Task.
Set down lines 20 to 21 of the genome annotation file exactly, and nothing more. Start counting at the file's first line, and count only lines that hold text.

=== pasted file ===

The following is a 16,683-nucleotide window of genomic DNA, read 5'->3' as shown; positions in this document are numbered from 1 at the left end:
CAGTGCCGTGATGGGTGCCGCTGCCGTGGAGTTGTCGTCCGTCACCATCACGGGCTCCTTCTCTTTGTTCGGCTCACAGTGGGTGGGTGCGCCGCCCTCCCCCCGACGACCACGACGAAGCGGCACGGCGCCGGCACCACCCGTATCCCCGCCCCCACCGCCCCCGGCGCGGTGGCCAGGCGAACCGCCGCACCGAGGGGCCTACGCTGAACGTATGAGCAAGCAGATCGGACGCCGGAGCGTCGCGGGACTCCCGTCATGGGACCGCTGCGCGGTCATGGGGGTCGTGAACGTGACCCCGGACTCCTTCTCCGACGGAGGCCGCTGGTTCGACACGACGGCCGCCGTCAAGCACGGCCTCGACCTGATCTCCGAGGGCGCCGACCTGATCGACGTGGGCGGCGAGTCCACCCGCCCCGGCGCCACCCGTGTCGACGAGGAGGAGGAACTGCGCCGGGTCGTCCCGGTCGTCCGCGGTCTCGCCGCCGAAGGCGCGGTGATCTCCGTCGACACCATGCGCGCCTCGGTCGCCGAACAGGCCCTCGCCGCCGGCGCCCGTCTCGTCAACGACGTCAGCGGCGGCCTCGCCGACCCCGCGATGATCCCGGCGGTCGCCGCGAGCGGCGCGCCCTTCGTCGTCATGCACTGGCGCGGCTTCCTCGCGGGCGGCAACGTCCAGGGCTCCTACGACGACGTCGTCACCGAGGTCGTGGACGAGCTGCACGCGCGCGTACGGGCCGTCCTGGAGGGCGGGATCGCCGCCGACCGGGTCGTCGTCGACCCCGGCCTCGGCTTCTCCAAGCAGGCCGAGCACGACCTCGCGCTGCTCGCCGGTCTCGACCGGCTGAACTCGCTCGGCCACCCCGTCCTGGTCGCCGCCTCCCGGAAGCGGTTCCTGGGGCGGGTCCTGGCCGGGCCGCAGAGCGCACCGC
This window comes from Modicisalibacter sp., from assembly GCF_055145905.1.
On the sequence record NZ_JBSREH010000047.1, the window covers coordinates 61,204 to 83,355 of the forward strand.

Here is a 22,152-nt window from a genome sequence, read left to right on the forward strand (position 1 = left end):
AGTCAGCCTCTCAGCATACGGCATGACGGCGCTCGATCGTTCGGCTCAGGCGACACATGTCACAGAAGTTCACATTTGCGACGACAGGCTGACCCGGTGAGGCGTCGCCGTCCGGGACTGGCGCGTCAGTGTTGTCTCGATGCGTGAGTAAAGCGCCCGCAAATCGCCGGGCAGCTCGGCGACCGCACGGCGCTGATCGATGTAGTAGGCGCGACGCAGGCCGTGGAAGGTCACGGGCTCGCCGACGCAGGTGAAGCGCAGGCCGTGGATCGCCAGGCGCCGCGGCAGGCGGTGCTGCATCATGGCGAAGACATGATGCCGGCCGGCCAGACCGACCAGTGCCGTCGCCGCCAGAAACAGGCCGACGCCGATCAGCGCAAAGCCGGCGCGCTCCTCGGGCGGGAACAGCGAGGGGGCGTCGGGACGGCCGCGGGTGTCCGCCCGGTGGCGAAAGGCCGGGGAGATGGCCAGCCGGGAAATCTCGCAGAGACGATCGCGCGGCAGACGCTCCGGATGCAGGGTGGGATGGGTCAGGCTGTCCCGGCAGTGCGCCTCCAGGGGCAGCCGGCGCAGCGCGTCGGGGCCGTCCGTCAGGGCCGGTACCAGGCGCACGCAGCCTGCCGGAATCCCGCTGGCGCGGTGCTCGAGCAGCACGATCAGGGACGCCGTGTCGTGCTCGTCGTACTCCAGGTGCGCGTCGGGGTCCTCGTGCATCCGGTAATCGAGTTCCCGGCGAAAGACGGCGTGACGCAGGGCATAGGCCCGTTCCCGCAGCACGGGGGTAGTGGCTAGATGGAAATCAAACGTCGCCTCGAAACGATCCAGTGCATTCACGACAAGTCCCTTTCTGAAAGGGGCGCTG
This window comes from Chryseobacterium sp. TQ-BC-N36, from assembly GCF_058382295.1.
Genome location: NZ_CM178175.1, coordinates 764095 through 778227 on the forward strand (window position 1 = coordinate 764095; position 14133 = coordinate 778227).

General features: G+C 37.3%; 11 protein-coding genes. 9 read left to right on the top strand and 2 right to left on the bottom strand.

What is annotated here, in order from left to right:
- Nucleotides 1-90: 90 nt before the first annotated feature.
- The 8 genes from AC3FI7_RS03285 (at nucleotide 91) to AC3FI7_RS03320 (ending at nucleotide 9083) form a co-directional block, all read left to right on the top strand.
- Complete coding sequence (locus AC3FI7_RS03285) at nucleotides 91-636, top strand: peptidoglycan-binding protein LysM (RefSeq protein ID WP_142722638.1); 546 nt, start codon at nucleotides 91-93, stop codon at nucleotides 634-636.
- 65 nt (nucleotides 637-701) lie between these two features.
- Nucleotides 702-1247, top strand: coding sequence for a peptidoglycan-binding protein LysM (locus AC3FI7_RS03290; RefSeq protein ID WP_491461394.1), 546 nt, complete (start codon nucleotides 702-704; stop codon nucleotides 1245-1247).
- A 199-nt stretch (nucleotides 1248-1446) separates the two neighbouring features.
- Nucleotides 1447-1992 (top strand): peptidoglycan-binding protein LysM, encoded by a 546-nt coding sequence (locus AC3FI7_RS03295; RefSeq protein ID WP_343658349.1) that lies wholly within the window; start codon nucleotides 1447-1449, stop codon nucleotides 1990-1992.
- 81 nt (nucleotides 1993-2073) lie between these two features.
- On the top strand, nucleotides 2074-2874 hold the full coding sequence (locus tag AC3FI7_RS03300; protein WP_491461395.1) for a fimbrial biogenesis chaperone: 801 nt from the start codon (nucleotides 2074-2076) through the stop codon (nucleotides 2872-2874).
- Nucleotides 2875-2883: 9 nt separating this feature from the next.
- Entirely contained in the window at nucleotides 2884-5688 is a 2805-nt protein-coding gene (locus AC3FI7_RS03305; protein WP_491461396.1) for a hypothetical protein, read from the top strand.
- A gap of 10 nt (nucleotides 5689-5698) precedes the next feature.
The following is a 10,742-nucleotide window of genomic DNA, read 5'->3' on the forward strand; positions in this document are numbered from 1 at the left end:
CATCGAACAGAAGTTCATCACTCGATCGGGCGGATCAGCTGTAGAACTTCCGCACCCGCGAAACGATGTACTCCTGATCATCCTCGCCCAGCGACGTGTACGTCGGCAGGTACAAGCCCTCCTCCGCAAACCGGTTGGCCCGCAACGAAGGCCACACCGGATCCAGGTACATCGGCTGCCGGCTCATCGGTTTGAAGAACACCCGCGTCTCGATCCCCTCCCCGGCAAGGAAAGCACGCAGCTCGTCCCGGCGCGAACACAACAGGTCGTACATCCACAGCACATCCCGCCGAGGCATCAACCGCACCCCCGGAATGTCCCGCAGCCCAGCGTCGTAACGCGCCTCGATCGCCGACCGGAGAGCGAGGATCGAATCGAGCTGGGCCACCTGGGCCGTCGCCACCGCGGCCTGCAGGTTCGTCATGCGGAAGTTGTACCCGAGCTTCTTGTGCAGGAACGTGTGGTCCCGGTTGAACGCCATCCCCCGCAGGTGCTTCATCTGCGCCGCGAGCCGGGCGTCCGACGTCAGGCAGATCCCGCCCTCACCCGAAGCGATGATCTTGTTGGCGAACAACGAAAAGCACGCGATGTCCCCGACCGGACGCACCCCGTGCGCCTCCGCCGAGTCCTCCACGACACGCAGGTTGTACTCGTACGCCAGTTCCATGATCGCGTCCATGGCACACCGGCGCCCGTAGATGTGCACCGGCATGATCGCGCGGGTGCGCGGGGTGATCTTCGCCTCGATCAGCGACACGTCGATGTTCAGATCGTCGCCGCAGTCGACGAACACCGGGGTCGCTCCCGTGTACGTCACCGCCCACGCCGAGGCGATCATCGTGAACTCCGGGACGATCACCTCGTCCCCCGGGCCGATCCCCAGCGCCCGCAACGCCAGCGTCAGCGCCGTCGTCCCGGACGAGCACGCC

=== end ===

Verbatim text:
- Nucleotides 2875-2883: 9 nt separating this feature from the next.
- Entirely contained in the window at nucleotides 2884-5688 is a 2805-nt protein-coding gene (locus AC3FI7_RS03305; protein WP_491461396.1) for a hypothetical protein, read from the top strand.